Diego Maradona’s doctor is being probed over medical negligence and police are treating the footballer’s death as a possible culpable homicide.
Police raided the home of the personal physician Leopoldo Luque on Sunday and investigators are looking into all the medical staff involved with his care.
The doctor is being investigated by police about his actions during the finals days of Maradona’s life.
Luque was at his home while the search on the outskirts of Buenos Aires took place, while Argentinian TV stations have been broadcasting live images of police entering his clinic.
The searches were ordered after Maradona’s daughters Dalma and Giannina gave statements yesterday and questioned whether the medication their father was receiving was appropriate.
Argentinian media are reporting Luque could be questioned as an ‘imputado’, someone who is under official investigation on suspicion of possible mala praxis or negligence.
Maradona’s lawyer Matias Morla last week demanded a top-level probe into the emergency response to the retired footballer’s death.
Morla said the first ambulance took more than half an hour to reach the rented house north of Buenos Aires where the former Naples and Barcelona star suffered heart failure.
He called the delay a ‘criminal idiocy’ and complained Maradona had not received any medical checks in the 12 hours before he died.
It later emerged the first ambulance took 11 minutes to reach the private San Andres gated estate near Buenos Aires Maradona moved to after leaving hospital on November 11 following his brain blood clot operation.
On Saturday it emerged Maradona’s nurse had admitted she lied about an early-morning check-up.
Initial reports pointed to a 24-year-old nephew who was staying with him at the San Andres home being the last person to see him alive over breakfast the day Diego died.
Maradona was said to have told his relative ‘I’m not feeling well’ before going back to bed and dying in his sleep before investigators were told he had never got up on Wednesday to eat anything.
Diego’s nephew told investigators he last saw him when he went to bed around 11pm on Tuesday. An uneaten late-night sandwich snack was among the items found in his room by police.
A night-shift nurse told investigators he had seen Maradona ‘sleeping and breathing normally in bed’ around 6.30am on Wednesday.
A report in the hands of state prosecutors heading a probe into the retired footballer’s death, leaked to Argentinian media and signed by a nurse named locally as Dahiana Gisela Madrid who took over around the same time, states: ‘At 6.30am I started my shift and the patient was resting.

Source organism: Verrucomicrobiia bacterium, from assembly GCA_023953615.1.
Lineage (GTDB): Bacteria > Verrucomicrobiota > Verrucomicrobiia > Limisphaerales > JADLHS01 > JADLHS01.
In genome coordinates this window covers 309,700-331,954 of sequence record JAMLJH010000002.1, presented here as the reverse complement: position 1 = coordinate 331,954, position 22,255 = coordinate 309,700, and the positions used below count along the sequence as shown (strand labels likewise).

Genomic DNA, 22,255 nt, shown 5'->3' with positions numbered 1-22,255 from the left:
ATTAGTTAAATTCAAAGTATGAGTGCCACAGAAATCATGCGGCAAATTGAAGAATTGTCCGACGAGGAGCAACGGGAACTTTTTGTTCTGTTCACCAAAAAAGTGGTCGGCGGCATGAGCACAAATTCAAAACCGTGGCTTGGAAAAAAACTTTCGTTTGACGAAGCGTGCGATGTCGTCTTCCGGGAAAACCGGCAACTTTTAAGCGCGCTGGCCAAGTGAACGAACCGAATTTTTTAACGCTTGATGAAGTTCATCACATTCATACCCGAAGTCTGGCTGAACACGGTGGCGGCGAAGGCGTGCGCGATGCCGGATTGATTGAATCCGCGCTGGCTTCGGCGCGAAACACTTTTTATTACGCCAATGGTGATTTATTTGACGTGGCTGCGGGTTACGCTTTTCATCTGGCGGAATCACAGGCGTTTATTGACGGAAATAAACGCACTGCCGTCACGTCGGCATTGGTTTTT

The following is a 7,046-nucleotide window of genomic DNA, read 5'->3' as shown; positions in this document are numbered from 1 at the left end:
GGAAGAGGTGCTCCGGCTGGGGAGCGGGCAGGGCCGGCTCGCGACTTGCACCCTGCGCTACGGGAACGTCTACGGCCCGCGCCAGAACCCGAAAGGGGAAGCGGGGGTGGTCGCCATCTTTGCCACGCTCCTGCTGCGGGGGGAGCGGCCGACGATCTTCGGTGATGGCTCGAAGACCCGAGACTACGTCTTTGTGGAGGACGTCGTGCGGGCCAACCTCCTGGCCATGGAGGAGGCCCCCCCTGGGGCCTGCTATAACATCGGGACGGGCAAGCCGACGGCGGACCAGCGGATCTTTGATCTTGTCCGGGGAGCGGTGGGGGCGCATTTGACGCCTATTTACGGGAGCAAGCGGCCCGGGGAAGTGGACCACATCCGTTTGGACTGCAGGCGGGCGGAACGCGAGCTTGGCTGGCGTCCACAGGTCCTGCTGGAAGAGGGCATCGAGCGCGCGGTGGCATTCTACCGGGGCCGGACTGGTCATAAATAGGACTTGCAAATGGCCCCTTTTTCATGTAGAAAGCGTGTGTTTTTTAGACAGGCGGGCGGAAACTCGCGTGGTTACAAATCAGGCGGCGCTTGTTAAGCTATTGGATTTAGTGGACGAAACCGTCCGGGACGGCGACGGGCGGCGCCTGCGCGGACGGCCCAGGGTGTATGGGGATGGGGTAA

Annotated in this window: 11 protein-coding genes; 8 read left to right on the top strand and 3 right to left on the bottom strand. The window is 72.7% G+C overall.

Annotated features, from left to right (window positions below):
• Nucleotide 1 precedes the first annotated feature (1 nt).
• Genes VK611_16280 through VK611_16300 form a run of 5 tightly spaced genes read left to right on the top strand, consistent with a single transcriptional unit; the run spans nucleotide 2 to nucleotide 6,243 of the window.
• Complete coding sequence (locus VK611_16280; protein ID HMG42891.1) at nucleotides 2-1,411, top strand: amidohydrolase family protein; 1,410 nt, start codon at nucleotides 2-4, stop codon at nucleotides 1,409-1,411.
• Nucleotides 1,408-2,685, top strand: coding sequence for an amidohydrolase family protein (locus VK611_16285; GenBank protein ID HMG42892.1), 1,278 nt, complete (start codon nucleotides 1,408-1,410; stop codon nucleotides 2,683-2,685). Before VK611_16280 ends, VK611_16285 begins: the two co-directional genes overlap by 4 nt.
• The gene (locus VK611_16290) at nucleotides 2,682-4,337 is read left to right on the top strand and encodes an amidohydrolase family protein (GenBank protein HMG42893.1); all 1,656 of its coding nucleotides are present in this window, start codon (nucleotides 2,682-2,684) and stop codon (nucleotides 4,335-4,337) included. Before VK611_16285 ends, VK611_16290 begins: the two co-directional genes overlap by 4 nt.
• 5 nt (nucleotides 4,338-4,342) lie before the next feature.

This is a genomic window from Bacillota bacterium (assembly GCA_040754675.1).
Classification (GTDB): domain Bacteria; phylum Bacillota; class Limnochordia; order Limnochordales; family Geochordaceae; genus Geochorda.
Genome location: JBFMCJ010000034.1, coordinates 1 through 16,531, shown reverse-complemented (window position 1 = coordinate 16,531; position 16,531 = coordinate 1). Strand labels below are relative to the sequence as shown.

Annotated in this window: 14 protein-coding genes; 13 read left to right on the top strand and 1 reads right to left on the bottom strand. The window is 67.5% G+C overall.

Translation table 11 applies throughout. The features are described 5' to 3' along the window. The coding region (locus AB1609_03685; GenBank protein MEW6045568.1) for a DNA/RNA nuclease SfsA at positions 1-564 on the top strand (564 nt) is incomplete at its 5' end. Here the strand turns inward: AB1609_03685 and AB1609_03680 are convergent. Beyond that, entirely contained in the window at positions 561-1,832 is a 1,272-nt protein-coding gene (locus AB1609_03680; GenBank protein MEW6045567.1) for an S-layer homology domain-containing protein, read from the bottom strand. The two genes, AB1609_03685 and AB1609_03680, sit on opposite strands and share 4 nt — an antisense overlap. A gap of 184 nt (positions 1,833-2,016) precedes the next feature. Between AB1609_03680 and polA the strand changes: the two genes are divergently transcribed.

‘At 7.30am he is heard moving around inside his room. At 8.30am he continues to rest. At 9.20am he refuses to have his vital signs monitored.’
The health report for private medical firm Medidom is now at the centre of an ongoing probe after the nurse reportedly told investigators she had never entered Diego’s bedroom the morning of his death to check up on him.
Local news agency Telam, citing judicial sources in a report widely echoed in the Argentinian press, said the nurse had claimed in her second statement under oath that she had been ‘made to lie’ for the Medidom report.
‘What the witness added in that second statement is that she was made to write in a report for Medidom, where she is part of the nursing team assisting people receiving home medical care, that she had tried to monitor Maradona’s vital signs when the reality is that she let him rest,’ the report said.
It was not made crystal clear if she was claiming her bosses had obliged her to file the ‘false’ report amid concerns they would be accused of negligence over Maradona’s death, or her hand had been forced by others.
Psychiatrist Susana Cosachov and psychologist Carlos Diaz, who formed part of Maradona’s care team, are said to have entered the room just before midday and made several unsuccessful attempts to revive him before calling 999.